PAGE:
The U.S. has more Spanish speakers than any other nation on earth except Mexico.
But the type of Spanish spoken at home or in classrooms doesn’t typically include technical real estate terms, such as “lock-in rate” or “underwriting.”
For the vast majority of Hispanics, also known as Latinos, homeownership remains a central goal of achieving the American Dream.
To help real estate agents and brokers tap into a market that is expected to comprise more than half of first-time homebuyers in coming years, the National Association of Hispanic Real Estate Professionals has created a free Spanish-English glossary of real estate industry terms.
“A home purchase is widely recognized as the most significant financial transaction most people will make in their lives. For individuals who either prefer to speak Spanish or only speak Spanish, this already complex transaction can become overwhelming,” said NAHREP President Joseph Nery in a statement.
“This glossary is intended to be a guide to corporations, practitioners and governments looking to create Spanish language resources for their clients and the general public.”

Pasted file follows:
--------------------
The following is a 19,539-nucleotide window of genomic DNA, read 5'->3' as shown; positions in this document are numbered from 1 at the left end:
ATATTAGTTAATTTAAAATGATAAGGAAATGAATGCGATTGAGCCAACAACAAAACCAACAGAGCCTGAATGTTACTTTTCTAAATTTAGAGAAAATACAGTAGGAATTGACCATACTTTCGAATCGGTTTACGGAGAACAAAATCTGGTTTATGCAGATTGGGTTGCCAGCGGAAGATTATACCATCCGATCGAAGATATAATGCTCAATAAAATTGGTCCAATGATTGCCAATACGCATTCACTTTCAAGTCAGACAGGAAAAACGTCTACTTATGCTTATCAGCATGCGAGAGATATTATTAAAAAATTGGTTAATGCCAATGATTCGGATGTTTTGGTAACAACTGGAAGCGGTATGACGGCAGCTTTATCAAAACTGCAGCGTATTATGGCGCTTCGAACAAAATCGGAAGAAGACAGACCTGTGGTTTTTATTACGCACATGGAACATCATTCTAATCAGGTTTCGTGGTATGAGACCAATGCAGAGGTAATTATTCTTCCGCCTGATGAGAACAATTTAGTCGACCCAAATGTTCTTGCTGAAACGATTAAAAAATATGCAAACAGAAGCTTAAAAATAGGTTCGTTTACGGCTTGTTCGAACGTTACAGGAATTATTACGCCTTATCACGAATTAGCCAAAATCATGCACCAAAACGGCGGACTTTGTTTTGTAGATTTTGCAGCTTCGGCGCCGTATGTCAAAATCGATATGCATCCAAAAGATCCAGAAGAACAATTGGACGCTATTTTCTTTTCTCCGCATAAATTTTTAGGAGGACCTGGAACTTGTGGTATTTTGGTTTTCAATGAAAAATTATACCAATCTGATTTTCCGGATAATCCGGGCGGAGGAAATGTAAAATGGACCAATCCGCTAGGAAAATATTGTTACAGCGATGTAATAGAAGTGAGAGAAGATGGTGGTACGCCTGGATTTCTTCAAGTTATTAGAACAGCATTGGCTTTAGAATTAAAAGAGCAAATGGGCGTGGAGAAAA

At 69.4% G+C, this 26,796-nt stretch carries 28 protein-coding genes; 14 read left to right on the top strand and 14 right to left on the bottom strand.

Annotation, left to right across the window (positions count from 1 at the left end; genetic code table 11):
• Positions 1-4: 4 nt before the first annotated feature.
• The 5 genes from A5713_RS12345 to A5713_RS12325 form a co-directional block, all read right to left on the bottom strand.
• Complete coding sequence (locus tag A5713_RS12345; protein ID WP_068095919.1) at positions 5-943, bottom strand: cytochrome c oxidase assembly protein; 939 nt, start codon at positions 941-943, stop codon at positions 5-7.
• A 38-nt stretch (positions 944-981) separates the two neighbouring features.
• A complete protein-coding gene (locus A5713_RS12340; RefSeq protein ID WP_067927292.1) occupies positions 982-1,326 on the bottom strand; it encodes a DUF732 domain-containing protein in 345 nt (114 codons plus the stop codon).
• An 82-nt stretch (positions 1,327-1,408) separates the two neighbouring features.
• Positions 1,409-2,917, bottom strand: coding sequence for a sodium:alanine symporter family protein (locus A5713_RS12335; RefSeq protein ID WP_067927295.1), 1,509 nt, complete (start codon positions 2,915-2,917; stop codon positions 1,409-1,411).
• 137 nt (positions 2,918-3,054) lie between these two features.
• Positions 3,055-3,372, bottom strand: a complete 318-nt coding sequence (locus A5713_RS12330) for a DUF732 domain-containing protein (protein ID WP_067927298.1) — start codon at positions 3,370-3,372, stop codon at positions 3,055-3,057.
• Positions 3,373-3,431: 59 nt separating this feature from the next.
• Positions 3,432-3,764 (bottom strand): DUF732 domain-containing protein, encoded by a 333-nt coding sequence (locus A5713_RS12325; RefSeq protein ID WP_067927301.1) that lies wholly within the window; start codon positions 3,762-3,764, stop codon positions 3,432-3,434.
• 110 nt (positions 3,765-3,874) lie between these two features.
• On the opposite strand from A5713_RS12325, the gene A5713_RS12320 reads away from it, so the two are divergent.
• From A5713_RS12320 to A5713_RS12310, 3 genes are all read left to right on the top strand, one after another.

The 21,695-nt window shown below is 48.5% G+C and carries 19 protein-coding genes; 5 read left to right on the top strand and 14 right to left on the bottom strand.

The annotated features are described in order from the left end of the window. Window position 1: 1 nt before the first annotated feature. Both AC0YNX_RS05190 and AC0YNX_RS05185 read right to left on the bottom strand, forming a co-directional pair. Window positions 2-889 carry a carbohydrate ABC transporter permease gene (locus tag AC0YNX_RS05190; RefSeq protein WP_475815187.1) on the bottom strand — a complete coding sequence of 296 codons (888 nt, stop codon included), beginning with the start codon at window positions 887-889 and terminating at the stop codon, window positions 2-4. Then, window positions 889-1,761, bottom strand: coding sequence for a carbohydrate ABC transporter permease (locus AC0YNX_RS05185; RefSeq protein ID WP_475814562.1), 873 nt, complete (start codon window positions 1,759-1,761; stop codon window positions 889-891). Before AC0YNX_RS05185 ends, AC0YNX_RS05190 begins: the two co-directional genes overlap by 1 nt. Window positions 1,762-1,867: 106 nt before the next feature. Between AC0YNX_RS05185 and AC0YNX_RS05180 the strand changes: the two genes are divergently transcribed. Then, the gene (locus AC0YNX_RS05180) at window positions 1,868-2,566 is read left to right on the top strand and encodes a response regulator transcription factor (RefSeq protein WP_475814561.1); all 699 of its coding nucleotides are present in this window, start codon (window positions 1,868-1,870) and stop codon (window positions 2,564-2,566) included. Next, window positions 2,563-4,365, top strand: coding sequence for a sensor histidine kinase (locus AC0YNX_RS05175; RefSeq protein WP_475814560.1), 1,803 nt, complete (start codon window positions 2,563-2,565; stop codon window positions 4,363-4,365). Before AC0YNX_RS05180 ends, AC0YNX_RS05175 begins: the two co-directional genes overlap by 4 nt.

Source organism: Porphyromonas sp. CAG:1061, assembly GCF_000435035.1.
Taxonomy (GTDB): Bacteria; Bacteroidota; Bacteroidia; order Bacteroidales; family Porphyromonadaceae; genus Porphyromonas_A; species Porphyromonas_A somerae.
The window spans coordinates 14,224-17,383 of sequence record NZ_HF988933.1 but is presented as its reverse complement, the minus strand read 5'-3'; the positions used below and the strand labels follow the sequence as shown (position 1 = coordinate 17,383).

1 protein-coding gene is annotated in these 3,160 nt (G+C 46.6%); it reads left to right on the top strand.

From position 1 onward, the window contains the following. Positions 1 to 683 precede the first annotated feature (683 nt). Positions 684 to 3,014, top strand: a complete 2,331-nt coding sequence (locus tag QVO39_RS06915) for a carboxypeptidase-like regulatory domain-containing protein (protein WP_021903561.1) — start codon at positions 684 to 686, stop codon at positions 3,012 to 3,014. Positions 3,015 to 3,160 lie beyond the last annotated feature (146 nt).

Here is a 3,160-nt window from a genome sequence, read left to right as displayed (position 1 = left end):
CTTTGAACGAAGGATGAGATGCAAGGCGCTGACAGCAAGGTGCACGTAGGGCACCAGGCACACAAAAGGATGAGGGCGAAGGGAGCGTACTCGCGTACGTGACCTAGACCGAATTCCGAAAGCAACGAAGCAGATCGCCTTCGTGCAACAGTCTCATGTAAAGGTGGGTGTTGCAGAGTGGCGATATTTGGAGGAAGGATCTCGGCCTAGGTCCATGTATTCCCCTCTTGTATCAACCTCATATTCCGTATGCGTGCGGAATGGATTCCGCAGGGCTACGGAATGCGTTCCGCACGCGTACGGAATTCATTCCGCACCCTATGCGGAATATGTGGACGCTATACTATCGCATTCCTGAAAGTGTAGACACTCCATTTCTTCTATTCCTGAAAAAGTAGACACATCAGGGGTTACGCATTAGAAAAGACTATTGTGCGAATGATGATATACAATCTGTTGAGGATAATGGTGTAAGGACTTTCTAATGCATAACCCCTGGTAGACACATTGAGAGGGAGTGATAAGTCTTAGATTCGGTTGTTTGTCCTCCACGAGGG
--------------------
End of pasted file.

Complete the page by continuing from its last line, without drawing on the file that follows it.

The glossary is alphabetically organized — first in English, then in Spanish. Some terms include both a formal translation and a colloquial translation that may be more familiar to consumers. The colloquial translation is denoted by a red chili pepper.
Using Spanish in transactions
In a recent survey, top-producing Latino agents and loan officers indicated that 40 percent of their transactions make use of Spanish at some point, and as much as a quarter of all transactions use Spanish exclusively as the means of communication, NAHREP said.
“In an already complex and increasingly regulated environment, NAHREP saw the need to provide guidance and consistency on Spanish-neutral translations of the words and phrases used most frequently over the course of a real estate transaction,” said NAHREP co-founder and CEO Gary Acosta in the glossary’s preface.
NAHREP created the glossary with the help of paid consultants and a volunteer committee of real estate professionals, including real estate brokers and mortgage lenders.
They were chosen based on their strong language capabilities, national origin and familiarity with the terminology most frequently used in real estate and mortgage transactions, according to NAHREP.